It's predicted that 2011 is the tipping year of networking, where more electronic devices have built-in networking capabilities than computers. And this isn't a surprise; over the past few years, more and more home entertainment devices, such as flat-screen TVs, media playback devices, game consoles, and so on, include an Ethernet port. Others use USB Wi-Fi dongles to connect to a wireless network, and many even come with a built-in Wi-Fi adapter.
As more and more devices in your home scramble to find ways to connect to one another and to the Internet, the wireless network might be able to handle all of them, especially those at the far end or in the basement of the house. This is where powerline networking, which turns your home's electrical wiring into data cable, comes into play. And, of course, before data can be moved back and forth between different devices, it first needs to reside somewhere. This is when you need to start thinking about network storage.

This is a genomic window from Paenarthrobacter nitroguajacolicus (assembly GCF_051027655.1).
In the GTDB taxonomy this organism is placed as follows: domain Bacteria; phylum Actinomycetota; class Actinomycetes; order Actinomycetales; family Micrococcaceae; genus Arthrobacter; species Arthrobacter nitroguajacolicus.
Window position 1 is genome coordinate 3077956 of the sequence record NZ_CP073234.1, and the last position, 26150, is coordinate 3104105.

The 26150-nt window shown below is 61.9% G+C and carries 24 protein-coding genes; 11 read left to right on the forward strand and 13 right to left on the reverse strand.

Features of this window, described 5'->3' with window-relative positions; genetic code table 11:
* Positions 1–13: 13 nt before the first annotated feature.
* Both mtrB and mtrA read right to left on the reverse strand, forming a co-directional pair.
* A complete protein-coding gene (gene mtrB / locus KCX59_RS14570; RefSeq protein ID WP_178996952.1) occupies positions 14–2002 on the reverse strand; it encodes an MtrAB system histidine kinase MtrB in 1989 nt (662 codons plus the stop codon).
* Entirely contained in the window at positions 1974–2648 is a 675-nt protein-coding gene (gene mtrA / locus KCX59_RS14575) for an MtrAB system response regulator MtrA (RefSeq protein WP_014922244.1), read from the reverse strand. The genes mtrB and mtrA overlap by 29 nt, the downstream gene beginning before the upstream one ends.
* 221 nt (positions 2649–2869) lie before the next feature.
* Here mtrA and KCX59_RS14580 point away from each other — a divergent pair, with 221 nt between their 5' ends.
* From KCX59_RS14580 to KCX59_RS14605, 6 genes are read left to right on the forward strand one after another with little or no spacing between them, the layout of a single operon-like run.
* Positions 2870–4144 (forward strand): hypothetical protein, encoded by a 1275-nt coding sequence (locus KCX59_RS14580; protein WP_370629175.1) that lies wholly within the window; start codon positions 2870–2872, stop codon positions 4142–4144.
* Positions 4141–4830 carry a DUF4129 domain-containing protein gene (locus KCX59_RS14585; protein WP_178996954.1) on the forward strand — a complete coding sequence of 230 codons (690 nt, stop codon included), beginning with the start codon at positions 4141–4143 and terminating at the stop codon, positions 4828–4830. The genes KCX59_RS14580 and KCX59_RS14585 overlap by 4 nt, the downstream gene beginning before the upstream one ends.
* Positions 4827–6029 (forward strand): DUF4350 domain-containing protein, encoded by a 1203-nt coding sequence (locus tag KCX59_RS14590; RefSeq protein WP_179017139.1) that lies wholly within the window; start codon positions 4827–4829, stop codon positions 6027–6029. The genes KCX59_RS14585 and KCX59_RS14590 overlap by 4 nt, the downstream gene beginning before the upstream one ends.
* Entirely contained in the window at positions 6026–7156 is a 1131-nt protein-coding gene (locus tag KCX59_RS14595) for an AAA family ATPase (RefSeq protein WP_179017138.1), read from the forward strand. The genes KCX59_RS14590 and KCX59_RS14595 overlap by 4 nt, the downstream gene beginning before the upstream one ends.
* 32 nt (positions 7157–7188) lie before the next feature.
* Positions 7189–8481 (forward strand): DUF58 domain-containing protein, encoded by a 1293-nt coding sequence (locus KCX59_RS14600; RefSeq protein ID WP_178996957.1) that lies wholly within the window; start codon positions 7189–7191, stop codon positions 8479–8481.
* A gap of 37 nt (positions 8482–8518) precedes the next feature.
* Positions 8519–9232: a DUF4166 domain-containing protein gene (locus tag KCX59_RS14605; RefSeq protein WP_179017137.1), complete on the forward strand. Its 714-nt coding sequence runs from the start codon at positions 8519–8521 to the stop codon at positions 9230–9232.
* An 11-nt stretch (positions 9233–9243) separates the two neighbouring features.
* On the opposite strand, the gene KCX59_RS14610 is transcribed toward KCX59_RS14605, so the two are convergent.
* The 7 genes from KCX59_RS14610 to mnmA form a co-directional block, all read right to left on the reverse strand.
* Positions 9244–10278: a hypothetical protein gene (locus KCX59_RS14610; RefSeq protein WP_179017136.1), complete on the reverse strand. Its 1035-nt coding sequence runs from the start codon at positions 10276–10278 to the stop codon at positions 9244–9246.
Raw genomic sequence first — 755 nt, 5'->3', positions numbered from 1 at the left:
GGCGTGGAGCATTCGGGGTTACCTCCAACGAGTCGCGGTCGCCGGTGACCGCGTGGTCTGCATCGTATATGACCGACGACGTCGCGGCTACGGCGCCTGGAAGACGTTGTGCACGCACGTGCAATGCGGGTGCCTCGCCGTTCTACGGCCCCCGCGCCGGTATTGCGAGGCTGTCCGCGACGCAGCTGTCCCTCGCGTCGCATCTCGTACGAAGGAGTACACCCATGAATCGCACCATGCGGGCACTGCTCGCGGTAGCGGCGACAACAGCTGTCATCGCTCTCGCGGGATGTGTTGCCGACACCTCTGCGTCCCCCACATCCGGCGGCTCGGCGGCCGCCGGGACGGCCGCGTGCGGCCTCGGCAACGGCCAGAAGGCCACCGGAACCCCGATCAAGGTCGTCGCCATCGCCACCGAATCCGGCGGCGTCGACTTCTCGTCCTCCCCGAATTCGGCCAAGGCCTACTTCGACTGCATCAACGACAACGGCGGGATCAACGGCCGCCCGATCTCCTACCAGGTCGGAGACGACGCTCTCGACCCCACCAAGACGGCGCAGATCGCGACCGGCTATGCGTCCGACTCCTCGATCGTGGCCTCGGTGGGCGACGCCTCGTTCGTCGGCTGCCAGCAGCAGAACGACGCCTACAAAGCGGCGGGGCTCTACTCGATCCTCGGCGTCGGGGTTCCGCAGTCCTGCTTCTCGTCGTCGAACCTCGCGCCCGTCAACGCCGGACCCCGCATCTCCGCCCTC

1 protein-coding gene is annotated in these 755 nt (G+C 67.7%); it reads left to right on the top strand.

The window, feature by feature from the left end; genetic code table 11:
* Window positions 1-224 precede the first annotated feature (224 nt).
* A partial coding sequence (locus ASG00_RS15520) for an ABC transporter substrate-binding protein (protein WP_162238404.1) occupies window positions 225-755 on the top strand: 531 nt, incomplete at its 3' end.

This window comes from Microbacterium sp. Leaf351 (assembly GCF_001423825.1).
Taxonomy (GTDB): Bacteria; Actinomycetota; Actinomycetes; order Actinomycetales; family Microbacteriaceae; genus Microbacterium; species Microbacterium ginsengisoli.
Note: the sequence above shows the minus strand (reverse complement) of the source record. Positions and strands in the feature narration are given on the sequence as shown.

With that said, these are my educated guesses on what consumers can expect to see at CES 2011 in the realm of home networking and storage.
By now, most, if not all, home users are familiar with the wireless router that handles two types of networking: wired (also known as Ethernet, which connects devices using network cables) and wireless, which allows computers and other Wi-Fi-ready devices to connect to the network and one another without being physically connected to a router or a hub.
Now if you want to use a powerline connection to extend the network to the far end of the house, you will need at least two adapters, one at the router and one at the far end. This brings up the question: why not make the router itself also work as the first adapter? After all, it needs to be connected to the wall socket anyway.
Expect to find answers to this at the upcoming CES. The idea of an all-in-one router, which can handle Ethernet, Wi-Fi, and powerline, was first introduced by Atheros back in October. By early next year, you'll likely be able to purchase one of them from different networking vendors.
Routers with built-in network storage functions, namely having internal storage--such as the LaCie Wireless Space or the Apple Time Capsule--and those with built-in USB ports to support external hard drives, will also be more popular and, most importantly, support faster storage throughput speeds. This would spare those with casual needs of network data-sharing and media streaming from having a dedicated NAS server.